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Briefly this afternoon it'll be 11/12/13 14:15 and 16 seconds

Armonico Consort, Cadogan Hall (4/5)

With German Christmas markets springing up like mushrooms in British cities, it was appropriate that the Armonico Consort should present a seventeenth-century musical complement.

Katy B, Koko, London

Koko is bursting at the seams, limbs hanging over balconies, enthusiastic fans crammed in at the front needing water from security, gasping before an empty stage. The phrase "sardines in a can" comes to mind and the electric excitement brewing is almost killed by the late starting of the show, but all is forgiven as the Peckham star bounds on to the stage.

Album: Trumpets of Death, Teeth + Teeth = Teeths (Tin Angel)

On the intriguing Teeth + Teeth = Teeths, Leeds combo Trumpets Of Death investigate a niche, but potentially fruitful area where traditional folk music rubs up against avant-noise, post-rock textures.

Arthur Wilson: Trombonist hailed as the most important of his generation

Arthur Wilson was a master of the trombone and a mainstay of British orchestral brass in the second half of the 20th century, both through his playing and his teaching. Seldom in the orchestral spotlight, he none the less made audiences aware of the trombone in the quality of his playing in the Philharmonia, which he joined as second trombone in 1951, becoming principal in 1962 until leaving the orchestra in 1979. During this time he played regularly under Karajan, Klemperer, Giulini, Muti, Maazel and Frubeck de Burgos, all of whom appreciated his musicianship and the skill with which he brought the orchestra's trombone section to such a high standard. He was Professor of Trombone at the Royal College of Music from 1967 until 1999, seven years beyond professorial retirement age, and many trombonists in British orchestras today owe the development and honing of their skills to his inspiration and care.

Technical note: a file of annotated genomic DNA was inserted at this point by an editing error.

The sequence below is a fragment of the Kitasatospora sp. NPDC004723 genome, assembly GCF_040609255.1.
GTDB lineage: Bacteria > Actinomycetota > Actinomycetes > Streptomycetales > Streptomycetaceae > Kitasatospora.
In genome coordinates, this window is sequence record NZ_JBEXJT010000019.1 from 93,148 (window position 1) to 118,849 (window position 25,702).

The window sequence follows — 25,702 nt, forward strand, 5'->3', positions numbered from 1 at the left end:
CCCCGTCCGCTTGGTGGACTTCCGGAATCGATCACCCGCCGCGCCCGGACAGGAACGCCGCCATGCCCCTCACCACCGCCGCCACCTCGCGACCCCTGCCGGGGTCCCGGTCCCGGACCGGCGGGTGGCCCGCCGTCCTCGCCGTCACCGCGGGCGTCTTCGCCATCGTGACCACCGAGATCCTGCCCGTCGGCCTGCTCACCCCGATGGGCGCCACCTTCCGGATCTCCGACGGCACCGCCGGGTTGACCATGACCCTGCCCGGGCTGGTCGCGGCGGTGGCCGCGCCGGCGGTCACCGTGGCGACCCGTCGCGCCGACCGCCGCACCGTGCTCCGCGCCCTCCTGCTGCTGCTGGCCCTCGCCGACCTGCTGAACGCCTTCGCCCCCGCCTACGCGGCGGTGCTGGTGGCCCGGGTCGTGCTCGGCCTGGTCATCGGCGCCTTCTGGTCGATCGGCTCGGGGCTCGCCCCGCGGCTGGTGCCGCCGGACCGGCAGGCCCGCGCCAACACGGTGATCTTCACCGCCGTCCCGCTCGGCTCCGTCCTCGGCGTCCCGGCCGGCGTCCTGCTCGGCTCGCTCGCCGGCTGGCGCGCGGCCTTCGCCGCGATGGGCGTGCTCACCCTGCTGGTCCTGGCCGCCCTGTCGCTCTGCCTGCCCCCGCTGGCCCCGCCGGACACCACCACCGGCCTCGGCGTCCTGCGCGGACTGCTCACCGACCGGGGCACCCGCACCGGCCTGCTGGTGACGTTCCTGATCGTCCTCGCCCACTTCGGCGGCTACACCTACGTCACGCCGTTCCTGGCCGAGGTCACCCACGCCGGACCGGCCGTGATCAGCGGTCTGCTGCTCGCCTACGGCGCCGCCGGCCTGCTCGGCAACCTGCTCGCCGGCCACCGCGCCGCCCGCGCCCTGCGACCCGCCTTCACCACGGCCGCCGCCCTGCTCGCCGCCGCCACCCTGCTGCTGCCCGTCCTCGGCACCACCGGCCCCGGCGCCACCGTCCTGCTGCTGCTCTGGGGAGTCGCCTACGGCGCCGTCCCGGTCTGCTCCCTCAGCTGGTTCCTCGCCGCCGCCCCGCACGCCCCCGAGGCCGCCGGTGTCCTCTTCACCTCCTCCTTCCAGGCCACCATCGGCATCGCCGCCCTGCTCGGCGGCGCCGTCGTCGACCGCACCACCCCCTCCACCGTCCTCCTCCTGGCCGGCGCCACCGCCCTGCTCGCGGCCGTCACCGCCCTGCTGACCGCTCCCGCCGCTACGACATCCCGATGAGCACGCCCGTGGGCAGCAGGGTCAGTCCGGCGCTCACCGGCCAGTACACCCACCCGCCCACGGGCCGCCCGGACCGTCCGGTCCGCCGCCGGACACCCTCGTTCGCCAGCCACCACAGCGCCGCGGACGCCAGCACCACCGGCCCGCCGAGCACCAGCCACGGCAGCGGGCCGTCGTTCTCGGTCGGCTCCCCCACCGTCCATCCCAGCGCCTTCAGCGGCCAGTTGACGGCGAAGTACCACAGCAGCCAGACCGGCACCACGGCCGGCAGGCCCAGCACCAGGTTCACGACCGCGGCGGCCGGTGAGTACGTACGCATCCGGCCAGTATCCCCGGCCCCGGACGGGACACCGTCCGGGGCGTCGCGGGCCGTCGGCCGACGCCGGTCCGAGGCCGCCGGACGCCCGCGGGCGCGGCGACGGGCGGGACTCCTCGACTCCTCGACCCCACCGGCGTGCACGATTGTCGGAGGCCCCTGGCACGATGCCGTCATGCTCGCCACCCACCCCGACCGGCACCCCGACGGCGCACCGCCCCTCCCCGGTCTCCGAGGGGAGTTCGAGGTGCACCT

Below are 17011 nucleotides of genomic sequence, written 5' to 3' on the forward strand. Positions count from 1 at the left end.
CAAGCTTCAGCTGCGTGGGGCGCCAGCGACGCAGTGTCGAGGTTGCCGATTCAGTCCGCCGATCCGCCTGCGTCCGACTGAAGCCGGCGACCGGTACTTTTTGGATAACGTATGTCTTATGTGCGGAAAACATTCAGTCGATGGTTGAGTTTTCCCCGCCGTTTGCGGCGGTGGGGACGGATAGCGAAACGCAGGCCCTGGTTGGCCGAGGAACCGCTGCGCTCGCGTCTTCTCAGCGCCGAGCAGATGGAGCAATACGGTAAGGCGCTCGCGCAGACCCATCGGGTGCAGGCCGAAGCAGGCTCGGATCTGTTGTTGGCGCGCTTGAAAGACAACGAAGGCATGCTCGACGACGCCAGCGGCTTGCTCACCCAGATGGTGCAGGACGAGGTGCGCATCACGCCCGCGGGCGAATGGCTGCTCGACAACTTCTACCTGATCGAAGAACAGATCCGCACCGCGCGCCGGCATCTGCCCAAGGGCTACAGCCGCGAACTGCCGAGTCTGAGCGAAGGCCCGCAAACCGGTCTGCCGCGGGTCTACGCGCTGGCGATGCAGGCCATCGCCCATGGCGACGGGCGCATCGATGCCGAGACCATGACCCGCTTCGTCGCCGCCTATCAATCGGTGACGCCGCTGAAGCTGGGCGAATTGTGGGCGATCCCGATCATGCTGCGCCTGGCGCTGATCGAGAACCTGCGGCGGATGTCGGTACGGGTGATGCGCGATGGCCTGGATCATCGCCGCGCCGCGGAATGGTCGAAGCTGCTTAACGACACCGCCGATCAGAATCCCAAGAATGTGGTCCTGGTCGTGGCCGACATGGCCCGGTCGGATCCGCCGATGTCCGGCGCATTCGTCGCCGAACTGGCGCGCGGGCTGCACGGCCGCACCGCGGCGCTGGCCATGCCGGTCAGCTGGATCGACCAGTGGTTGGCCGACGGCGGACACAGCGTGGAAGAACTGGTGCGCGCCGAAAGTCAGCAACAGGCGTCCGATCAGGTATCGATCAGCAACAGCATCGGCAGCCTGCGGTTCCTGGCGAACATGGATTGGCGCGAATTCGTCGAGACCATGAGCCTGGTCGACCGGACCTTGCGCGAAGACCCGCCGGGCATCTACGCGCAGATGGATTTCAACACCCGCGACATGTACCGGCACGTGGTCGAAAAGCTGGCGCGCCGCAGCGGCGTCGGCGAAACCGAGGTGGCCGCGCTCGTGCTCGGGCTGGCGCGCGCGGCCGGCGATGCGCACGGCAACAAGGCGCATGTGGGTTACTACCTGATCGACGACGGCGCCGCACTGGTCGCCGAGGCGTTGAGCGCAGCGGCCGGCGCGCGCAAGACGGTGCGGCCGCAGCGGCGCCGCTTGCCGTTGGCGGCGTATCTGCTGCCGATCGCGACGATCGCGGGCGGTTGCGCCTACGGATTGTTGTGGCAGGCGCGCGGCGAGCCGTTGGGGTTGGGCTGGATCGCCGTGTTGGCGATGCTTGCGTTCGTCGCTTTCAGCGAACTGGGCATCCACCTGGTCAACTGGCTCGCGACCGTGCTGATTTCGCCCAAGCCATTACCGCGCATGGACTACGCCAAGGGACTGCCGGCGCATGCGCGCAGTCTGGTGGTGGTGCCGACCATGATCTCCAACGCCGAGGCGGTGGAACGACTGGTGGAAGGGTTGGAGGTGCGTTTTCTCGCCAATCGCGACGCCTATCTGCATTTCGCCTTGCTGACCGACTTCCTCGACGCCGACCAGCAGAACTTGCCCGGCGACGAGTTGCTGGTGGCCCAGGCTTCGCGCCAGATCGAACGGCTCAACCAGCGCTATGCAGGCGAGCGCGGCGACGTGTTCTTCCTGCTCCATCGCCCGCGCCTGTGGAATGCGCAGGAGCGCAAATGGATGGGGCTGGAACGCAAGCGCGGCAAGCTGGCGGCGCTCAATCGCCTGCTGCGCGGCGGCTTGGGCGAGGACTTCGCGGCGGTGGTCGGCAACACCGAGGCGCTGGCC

Simon Carr: With a warm-up act of the living dead, George could hardly go wrong

Sketch: His chinwork is more developed. His face a little broader but even more bloodless

Buddy Morrow: Trombonist and bandleader who shot to fame with the Fifties hit 'Night Train'

What do you call a beautiful girl on the arm of a trombone player? A tattoo.

Kind hearts and cornets in the battle of the brass bands

A Slice of Britain: Once there were 20,000 across the country. Yesterday the remaining few sounded off for the cup final

Album: Harvey Brough, Requiem in Blue (Smudged Discs)

Requiem in Blue is an ambitious, multi-disciplinary work in tribute to the composer's late brother, featuring sections of the Latin Mass in alliance with folk and jazz elements: in the opening "Introit & Kyrie", for example, Natacha Atlas's rendition of "Black Is the Colour of My True Love's Hair" presages the Latin text.

Great composer, shame he couldn't play

Letter uncovered in museum reveals how Edward Elgar was so bad at the trombone it made people laugh

Album: Nils Landgren, Christmas with my Friends II, (ACT)

A second volume of cuddlesome Xmas fare from the Swedish trombonist. Vol 1 was a joy because it balanced churchiness nicely against homeliness, and contrived to articulate the natal soulfulness that unites the two at this time of year.

Album: Freddie Hubbard, On the Real Side (4Q/Times Square)

Hubbard's chops blew out in the Nineties, which is no surprise given the kind of stick the trumpeter gave them for 30 years or so.

Kenny Wheeler, Queen Elizabeth Hall, London

From the moment Kenny Wheeler was introduced not only as a trumpet-player but also as a "wit, raconteur and the world's foremost expert on American cheesecake", it was obvious that the celebrations to mark the 75th birthday of one of Canada's most welcome exports to this country were not going to be too stiff an affair.

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